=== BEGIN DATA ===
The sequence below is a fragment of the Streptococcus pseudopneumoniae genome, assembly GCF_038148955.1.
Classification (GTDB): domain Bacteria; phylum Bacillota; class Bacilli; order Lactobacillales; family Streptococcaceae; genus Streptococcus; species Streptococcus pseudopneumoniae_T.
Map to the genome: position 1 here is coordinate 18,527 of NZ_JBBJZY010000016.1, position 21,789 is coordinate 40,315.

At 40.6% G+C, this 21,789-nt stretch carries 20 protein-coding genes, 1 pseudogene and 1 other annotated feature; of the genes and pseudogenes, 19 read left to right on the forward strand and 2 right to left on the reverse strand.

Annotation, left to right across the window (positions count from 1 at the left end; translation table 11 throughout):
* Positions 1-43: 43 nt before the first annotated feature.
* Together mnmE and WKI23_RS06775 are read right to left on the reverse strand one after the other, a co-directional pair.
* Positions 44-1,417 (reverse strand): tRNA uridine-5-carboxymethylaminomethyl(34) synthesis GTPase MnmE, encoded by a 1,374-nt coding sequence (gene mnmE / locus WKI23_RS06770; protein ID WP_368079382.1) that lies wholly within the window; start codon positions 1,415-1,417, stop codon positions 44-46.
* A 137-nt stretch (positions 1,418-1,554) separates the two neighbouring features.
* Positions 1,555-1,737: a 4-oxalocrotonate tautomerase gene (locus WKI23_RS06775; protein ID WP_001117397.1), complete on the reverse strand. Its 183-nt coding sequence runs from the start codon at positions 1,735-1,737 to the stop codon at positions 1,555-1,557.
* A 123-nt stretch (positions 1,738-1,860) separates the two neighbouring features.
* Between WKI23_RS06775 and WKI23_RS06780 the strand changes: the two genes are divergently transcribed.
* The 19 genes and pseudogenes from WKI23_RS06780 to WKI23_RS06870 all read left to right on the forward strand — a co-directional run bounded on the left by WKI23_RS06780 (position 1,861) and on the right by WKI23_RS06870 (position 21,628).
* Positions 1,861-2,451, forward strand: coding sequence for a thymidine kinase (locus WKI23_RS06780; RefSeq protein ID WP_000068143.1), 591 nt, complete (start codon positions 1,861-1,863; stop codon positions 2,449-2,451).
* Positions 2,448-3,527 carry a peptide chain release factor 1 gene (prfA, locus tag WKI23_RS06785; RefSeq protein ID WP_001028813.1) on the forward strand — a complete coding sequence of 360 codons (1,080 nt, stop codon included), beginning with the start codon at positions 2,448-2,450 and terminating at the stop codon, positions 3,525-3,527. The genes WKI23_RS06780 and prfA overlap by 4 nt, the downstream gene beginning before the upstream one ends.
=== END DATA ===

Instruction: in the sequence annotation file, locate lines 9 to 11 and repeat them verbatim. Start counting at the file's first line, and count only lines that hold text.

* A 137-nt stretch (positions 1,418-1,554) separates the two neighbouring features.
* Positions 1,555-1,737: a 4-oxalocrotonate tautomerase gene (locus WKI23_RS06775; protein ID WP_001117397.1), complete on the reverse strand. Its 183-nt coding sequence runs from the start codon at positions 1,735-1,737 to the stop codon at positions 1,555-1,557.
* A 123-nt stretch (positions 1,738-1,860) separates the two neighbouring features.